Papua New Guinea is home to thousands of tribes, many of which have only recently been in contact with the outside world.
One of the world’s least explored countries, culturally and geographically, Papua New Guinea is also one of the most culturally diverse regions in the world. New tribes are still being discovered here, the most recent being the Korowai tribe, along with new species of plants and animals deep in the interior.
Only eighteen percent of the PNG population live in urbanized areas, these people are referred to as Papua New Guineans. The vast majority of the population are the indigenous people called Papuans and it’s these tribal people that make Papua New Guinea possibly the most exciting country on Earth to visit.
Exploring the many Papua New Guinea tribes also means discovering cultural practices that seem completely alien to Westerners, but this is all the more reason to travel to this incredible destination. To experience first-hand the traditional cultural practices that were abandoned hundreds or even thousands of years ago elsewhere around the world.
Each of these Papua New Guinea tribes have their own culture, traditions and customs. One things certain, the vast majority have never seen an iphone, nor care to. Some tribes have a population of thousands whereas others have less than one hundred members. From the crocodile-impersonating tribesmen of the Sepik River, yellow-faced Huli Wigmen, barefoot Baining Fire Dancers with birds on their head to Asaro Mud Men and Skeleton Warriors…
Meet 6 wild, wonderful and dare I say a little wacky (from a Westerner’s perspective) local tribal communities in Papua New Guinea.
Hop To A Tribe
The Huli Wigmen
Huli Wigmen: Despite their bright and cheerful appearance, the Huli Wigmen, also known as the Huli tribe or just ‘Wigmen’ are actually fierce warriors and the largest Papua New Guinea tribe with over 250,000 members. Their tribe has lived in the central highlands of Papua New Guinea, not far from Tari City for thousands of years, supporting themselves primarily through hunting and agriculture.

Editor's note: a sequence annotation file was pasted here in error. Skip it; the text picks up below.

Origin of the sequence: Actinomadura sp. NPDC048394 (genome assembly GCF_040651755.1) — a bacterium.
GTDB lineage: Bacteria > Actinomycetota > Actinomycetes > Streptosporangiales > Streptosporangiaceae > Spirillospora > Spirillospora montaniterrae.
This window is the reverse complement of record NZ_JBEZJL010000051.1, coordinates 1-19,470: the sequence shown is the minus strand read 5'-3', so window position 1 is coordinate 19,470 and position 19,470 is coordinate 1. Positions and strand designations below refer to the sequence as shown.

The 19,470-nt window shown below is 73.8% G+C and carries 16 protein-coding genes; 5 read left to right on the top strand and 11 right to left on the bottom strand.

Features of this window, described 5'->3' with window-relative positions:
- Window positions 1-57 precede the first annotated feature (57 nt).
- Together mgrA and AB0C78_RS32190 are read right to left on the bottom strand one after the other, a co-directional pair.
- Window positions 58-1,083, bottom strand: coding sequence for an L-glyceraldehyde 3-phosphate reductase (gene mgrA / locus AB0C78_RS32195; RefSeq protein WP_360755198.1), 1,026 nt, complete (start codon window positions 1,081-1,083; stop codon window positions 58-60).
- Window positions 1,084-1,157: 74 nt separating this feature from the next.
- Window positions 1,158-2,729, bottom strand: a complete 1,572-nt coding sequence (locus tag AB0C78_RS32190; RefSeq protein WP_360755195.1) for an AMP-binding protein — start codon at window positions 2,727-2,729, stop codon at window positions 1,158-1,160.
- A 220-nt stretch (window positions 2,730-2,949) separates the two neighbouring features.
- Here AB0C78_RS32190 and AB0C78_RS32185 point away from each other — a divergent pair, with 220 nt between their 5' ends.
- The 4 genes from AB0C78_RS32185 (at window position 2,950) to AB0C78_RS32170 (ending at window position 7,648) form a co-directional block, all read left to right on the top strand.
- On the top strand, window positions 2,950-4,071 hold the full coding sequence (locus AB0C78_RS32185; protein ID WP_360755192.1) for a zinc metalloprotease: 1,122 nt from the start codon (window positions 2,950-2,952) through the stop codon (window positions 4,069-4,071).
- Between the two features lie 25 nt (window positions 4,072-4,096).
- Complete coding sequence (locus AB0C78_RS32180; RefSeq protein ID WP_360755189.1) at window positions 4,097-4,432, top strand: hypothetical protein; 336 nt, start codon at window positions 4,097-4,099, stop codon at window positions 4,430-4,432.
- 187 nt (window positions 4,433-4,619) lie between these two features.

The Huli are the least isolated tribe and they’re also the most globally recognized in Papua New Guinea. With their yellow painted faces, grass skirts and bones through their noses, if you’ve ever researched Papua New Guinea it’s the Huli tribe people’s photographs that probably caught your eye first.
A special mention has to be given to the Wigmen’s wild and highly instagramable headdresses. These show-stopping works of art (put together by an expert wig master) are fashioned from their own hair, decorated with parrot and bird-of-paradise feathers and are large enough to act as a small umbrella. Despite being a main driving force for Papua New Guinea tourism, creating a headdress is still a genuine and authentic process.
The Huli Wigmen mainly live in isolation and don’t often meet each other, so when they do get together for ceremonies and cultural events it’s a spectacular show to watch. This is also when they put on their headdresses which are usually only worn on special occasions such as the traditional ‘sing-sings’ that most tribes par-take in throughout PNG. If you get the opportunity to experience a ‘sing-sing’ you’ll witness much bouncing, pogoing, chanting, kundudrum beating and most certainly a flurry of feathers.
Huli Wigmen Tribe Fun Facts:
- Their main currency is pigs and they use these pigs to pay for a bride.
- A democracy? Possibly because the Huli are the only PNG tribe without a chief.
- Don’t be shy when visiting this tribe because these guys know how to take a selfie!
Chambri Tribe AKA The Crocodile Men
Chambri Crocodile Men: The Chambri tribe can be found in East Sepik province and are more commonly known as The Crocodile Men of Papua New Guinea. Crocodiles are sacred to the Chambri people because they believe that they descend from crocodiles that migrated to land from their nearby river. The tribe partake in an initiation ritual for boys entering manhood when they’re between the ages of 11 and 30. The unique initiation rite of the Chambri pays homage to the crocodile and they enter a wooden and thatched spirit-house called a tambaran to live there for six weeks leading up to the ‘becoming a man’ initiation ceremony.
During this time in the tambaran, one ritual performed involves crocodile scarification. For this, tribal elders use bamboo slivers to make hundreds of slices in the skin, just less than one inch in length and the cuts flow down the boy’s back and body until they resemble (and feel like) crocodile skin. Chewing of medicinal plant leaves is the only pain relief offered and it’s believed that if the boy can withstand this, he can overcome any pain encountered in later life.
When the cutting is over, the boys are placed next to a communal fire and smoke is blown over their back to purify them, clay and tea tree oil are massaged into the wounds to ensure their scars stay raised when they heal, just like crocodile skin.